Are time outs working for you? - Mothering Forums
Life with a Toddler > Are time outs working for you?
Pom's Avatar Pom 02:49 AM 12-22-2002
Today was asked by our friend who often watches dd (16.5 months) what we want her to do about discipline...she does time outs with her dh...all we've been doing is repetetive "no's" and redirection...

For those of you doing Time Outs...when did you start, and is it working for you???

leafylady's Avatar leafylady 11:01 AM 12-22-2002
We started with in-the-lap timeouts somewhere in that 14-16 month age range. It worked because he never wanted to slow down. Timeouts have gradually changed as he changes. Right now the offending toy gets lots of timeouts rather than the boy.
Do a search on timeouts in gentle discipline. You will see a lot of different interpretations and ways of using them.
Mommiska's Avatar Mommiska 06:14 PM 12-22-2002
We also did the 'hold in the lap' time-out briefly with my oldest dd (who is now 3...we probably started around 18/19 months). We haven't done that with dd2 at all so far.

I'm not sure whether or not they worked with dd1, though...she's a pretty easy going child, and there weren't too many 'time-outs' going around. So maybe they did?

Right now we do what could be called 'time-out' (again with dd1)...if she's really lost it over something, I take her up to her bedroom, explaining that this behaviour (whatever it is) isn't acceptable, and while we'll really miss her while she's gone, she needs to be alone until she's able to not behave in that manner.

Then we leave it up to her when she comes down, etc. This seems to be working very well. We rarely have to take her upstairs and she usually comes down very quickly in a much more agreeable frame of mind...

I should probably add that dd2 is 19 months old, and we just redirect with time-outs of any form so far...

Hope that helps.
teachma's Avatar teachma 07:27 PM 12-22-2002
At the home of his child care provider, I am told, time outs are very affective for disciplining my 2 year old. He is placed on a couch in the play room and told, in a couple of minutes, when he can re enter the play situation. He is given time outs infrequently (less than 1 a week, usually) which, in my opinion, helps to make the impact that much more serious. My care provider says he usually cries for most of the time butstops immediately and resumes his happy play when set free. At home...hmm...they are much less effective. He won't stay in his time out spot for more than 15 seconds. The good thing is that even after a 15 second time out, he does return to play nicely rather than continue the unacceptable behaviour. Oh, and I think at child care, they started the time outs at around a year. My son had already been walking and talking for a while, so I think they have just always considered him "older" than his age.
mirlee's Avatar mirlee 08:41 PM 12-22-2002
We have used a combination of redirection and time out. Redirection worked pretty well when he was 1 until he was 2. After that it was time out time. We used his playpen as the place for time outs. It was safe and he couldn't go anywhere. Sitting him on the couch didn't work because he would just get up and run.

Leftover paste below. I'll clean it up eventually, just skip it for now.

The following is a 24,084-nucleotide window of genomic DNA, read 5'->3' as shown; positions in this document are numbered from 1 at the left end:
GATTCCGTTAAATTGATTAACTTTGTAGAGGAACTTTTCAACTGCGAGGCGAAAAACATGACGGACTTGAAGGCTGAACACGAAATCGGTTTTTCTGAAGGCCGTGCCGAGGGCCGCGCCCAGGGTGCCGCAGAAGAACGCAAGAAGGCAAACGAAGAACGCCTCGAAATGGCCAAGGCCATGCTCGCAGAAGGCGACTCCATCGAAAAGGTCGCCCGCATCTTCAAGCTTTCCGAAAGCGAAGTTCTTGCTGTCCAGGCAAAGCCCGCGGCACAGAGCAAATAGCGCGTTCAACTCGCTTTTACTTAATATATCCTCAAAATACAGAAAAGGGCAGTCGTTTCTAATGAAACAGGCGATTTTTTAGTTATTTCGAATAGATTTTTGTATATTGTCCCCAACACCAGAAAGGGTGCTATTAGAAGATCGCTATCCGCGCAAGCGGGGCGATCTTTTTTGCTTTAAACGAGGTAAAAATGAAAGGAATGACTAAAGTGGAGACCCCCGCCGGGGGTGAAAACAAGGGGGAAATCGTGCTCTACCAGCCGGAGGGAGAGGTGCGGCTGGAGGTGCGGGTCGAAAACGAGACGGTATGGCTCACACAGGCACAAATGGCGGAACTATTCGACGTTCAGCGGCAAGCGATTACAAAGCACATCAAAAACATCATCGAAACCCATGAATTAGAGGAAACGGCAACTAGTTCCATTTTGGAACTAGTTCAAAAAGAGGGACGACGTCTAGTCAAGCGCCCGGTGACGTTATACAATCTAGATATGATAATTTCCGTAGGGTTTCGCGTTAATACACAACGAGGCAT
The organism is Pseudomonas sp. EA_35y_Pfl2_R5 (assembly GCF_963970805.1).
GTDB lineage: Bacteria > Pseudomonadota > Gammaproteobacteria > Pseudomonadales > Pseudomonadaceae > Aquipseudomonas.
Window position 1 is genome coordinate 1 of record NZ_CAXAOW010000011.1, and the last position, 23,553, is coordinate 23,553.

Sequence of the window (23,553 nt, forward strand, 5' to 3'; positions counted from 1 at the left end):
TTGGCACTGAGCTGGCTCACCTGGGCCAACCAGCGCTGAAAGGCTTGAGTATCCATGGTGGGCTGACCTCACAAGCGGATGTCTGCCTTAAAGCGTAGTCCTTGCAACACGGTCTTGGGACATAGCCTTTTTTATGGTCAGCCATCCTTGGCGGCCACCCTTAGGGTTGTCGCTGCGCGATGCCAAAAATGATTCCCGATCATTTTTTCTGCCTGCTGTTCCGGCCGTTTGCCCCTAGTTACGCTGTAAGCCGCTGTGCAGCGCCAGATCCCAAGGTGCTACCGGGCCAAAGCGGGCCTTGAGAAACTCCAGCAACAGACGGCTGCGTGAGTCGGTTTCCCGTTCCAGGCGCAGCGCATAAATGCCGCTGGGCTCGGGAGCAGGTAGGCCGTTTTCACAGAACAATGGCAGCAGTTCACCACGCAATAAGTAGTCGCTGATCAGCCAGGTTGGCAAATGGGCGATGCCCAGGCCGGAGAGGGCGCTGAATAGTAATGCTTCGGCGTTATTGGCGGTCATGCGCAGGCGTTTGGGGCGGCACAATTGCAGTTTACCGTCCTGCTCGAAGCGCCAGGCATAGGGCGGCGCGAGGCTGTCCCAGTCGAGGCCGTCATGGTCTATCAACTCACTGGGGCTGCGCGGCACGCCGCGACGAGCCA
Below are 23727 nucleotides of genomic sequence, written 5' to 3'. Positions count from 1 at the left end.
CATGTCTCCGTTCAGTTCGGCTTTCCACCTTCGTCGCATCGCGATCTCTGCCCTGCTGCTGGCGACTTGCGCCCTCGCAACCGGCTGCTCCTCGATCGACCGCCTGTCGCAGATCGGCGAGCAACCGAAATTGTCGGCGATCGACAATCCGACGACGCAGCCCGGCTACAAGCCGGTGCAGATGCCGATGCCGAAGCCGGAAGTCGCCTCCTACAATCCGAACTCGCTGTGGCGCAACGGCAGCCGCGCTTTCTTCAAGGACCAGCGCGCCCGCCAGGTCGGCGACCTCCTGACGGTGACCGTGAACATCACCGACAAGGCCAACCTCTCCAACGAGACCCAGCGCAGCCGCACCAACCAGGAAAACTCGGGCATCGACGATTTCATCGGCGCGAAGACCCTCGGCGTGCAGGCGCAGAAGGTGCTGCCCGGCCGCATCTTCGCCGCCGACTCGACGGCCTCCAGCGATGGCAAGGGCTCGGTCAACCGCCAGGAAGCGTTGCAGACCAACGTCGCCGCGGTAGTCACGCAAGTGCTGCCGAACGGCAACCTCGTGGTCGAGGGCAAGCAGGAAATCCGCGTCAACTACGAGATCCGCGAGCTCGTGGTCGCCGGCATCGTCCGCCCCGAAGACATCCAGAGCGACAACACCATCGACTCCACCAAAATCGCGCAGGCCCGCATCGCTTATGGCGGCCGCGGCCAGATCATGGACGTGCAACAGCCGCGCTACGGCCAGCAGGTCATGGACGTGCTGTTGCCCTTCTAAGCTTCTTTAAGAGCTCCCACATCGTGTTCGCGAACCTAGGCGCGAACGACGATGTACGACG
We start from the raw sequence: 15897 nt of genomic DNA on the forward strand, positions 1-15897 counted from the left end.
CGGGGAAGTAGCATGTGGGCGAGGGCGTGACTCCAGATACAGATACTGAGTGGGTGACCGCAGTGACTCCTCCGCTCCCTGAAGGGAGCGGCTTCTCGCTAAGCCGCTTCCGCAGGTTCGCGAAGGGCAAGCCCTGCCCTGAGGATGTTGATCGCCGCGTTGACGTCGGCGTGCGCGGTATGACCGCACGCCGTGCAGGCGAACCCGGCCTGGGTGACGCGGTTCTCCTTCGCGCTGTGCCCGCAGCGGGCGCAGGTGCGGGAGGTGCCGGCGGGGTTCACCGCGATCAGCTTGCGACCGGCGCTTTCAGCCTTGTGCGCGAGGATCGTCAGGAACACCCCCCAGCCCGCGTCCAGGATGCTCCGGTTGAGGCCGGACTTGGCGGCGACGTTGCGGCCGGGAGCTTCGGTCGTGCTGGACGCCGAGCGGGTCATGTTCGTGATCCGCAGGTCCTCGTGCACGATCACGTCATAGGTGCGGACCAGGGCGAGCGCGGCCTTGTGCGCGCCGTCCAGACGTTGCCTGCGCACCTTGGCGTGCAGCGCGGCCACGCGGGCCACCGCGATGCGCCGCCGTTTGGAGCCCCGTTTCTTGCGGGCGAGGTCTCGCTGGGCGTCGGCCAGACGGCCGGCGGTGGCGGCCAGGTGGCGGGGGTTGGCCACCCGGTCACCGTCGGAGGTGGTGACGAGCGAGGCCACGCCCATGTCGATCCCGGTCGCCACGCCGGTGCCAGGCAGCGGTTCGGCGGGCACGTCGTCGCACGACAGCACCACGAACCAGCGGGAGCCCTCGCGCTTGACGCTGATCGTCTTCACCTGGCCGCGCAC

Now that he is nearing 3, we still use time outs. We have a chair that faces the wall that he sits in. We turn off all music. He needs to have no interruptions or else he thinks we are playing a game and giggles the whole time. If we are out and he is really bad, he gets time out in dad's lap. I also usually leave the room and go to a place where I can see him, but he can't see me. Time outs actually have a big effect. One time out and he can be perfect or near perfect the rest of the day.

We always let him know why he is getting a time out and explain that his behavior was not appropriate. We also ask him why he did something. We hope that our discussions about right and wrong behavior help.

After much trial and error, this is the strategy that works best for us.

levar's Avatar levar 01:44 AM 12-24-2002
We have been using time outs for a while. I cant remember doing them before we moved in August, but we probably did -- and I know Taylor's school did them to other kids so he knew what they were.
We started with a timer and 30 seconds when he was a little over two years old. [And worked our way up to 2 minutes, one for each year of age] To start we give him a warning like "do xyz again and you go into a timeout" and if he does it again we put him in the kitchen against the dishwasher set the timer and say "you are in timeout for 30 seconds because you did xyz" and we stand just out of sight in the dining room ... Then when the timer goes off we sit down on the floor and have a small "discussion" that usually goes like this "do you know why you are in timeout?" "yes, xyz" "dont do it again, right?" "yes" and then he has to make amends for xyz by saying sorry, kissing boo boo, cleaning mess, etc.
We added one alternative to this recently. Dinner time. We kept puting Taylor in time outs during meals by taking him out of his chair etc which was exactly what he wanted us to do!! So now [this really shocked him the first time, you wouldnt believe it] we turn his chair around to face the wall so he cant see ANYTHING else and that is where he sits instead of the kitchen. Works like a charm.
We are still not sure what to do in public though. I have left restraunts and stores to try a time out in the car, but that is usually where he wants to go in the first place [same as dinner table getting down etc] so what instead? Threats for a timeout "later" are useless and he knows it.